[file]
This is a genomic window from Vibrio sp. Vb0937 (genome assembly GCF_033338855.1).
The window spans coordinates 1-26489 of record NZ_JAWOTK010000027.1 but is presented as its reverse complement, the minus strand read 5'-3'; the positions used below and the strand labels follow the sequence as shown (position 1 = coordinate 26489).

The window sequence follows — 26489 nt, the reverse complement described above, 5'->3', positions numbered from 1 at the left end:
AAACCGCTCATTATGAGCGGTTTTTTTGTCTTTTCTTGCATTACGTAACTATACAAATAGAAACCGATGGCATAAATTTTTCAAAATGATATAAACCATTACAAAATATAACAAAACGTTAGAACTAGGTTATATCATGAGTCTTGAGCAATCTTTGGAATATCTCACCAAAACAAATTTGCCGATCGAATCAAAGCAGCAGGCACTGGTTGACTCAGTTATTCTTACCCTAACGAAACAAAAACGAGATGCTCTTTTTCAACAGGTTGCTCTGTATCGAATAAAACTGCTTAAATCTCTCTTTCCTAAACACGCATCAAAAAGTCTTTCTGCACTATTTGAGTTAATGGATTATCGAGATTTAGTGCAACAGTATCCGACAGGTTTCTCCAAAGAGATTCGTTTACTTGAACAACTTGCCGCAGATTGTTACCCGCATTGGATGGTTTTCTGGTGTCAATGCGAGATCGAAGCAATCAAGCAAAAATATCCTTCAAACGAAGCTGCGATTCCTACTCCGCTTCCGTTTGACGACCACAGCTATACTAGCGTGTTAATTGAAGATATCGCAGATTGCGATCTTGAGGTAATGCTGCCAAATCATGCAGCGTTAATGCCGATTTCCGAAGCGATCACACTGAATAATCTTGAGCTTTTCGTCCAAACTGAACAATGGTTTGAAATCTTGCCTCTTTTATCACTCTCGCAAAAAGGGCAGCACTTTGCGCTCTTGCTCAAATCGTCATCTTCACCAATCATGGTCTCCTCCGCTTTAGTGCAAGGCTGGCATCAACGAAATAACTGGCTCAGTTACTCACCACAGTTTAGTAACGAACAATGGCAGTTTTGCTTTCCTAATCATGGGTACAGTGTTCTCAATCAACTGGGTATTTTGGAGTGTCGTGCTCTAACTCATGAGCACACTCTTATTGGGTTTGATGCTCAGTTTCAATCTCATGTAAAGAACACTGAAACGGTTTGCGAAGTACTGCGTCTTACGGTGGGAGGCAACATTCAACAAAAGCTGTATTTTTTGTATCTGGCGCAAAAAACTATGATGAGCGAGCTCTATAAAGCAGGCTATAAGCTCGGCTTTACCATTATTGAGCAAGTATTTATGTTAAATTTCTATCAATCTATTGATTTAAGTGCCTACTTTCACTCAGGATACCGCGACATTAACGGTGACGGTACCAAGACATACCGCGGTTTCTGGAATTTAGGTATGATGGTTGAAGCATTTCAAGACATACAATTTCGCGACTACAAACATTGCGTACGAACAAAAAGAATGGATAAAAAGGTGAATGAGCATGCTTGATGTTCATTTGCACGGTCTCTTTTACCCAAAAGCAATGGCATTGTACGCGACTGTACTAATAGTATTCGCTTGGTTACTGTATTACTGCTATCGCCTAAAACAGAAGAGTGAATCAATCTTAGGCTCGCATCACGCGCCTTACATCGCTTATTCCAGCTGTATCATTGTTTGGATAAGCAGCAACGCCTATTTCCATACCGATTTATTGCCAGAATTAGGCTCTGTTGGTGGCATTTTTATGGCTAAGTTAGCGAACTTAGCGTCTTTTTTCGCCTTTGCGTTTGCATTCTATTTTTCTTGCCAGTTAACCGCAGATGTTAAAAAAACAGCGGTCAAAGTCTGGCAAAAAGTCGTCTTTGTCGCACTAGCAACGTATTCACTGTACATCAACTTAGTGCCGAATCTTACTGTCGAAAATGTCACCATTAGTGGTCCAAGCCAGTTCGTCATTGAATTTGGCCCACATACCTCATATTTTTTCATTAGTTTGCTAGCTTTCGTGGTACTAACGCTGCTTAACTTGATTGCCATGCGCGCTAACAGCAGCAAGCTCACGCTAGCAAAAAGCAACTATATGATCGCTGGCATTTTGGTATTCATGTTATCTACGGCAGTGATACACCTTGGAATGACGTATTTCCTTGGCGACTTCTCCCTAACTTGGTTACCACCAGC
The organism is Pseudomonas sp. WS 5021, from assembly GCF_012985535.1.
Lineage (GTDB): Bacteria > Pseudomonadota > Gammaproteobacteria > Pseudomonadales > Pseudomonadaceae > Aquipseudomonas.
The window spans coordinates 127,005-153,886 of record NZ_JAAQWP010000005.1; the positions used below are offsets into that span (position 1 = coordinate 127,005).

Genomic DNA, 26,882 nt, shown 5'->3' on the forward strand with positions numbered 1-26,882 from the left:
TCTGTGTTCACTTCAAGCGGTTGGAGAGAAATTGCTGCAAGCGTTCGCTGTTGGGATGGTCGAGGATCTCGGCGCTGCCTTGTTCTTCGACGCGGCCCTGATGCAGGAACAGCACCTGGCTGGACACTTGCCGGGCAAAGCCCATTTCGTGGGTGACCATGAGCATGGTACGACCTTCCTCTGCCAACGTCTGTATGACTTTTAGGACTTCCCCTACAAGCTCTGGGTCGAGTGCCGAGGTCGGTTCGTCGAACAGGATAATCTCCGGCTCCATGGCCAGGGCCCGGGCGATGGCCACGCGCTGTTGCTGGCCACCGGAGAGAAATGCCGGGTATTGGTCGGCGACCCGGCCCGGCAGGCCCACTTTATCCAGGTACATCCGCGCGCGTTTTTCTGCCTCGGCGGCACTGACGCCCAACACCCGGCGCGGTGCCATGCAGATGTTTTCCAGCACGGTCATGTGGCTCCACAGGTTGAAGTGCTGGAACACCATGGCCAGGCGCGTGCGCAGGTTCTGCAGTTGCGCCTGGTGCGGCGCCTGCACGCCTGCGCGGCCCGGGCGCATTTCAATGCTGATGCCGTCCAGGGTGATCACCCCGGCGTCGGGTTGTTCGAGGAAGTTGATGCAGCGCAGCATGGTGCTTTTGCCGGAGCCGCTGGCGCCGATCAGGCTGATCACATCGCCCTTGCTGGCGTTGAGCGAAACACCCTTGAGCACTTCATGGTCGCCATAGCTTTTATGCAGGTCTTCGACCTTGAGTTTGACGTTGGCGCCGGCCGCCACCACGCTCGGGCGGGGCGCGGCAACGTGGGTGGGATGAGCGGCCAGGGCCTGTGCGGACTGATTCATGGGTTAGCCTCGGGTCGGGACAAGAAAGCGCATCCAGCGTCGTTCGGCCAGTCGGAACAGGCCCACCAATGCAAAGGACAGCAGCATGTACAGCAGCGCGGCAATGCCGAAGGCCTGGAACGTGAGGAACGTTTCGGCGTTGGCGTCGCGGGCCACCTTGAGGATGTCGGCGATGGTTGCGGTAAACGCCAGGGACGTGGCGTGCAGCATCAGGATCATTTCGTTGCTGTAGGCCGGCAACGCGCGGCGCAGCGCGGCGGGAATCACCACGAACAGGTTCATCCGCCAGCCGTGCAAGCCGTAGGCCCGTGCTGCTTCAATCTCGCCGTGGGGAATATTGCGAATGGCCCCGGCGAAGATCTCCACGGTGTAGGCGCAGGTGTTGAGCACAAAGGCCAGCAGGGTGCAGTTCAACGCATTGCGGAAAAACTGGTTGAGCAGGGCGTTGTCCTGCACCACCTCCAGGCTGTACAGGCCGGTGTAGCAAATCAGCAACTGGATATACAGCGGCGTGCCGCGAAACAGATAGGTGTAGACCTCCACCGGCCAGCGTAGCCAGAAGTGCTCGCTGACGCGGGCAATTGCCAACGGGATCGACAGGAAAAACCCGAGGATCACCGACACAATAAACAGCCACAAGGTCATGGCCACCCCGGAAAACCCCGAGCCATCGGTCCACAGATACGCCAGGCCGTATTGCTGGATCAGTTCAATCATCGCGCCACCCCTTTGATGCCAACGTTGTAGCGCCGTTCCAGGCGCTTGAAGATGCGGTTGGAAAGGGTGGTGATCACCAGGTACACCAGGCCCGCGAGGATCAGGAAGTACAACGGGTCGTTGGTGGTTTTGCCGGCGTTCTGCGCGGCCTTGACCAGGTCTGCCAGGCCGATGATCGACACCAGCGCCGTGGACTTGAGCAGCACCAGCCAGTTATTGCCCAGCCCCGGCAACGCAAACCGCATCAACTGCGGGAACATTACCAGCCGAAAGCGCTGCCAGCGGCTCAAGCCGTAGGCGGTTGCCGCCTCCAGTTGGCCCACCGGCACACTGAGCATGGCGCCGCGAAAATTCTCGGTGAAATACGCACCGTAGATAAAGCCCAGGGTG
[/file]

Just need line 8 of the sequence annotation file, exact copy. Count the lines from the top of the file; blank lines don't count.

Genomic DNA, 26,882 nt, shown 5'->3' on the forward strand with positions numbered 1-26,882 from the left: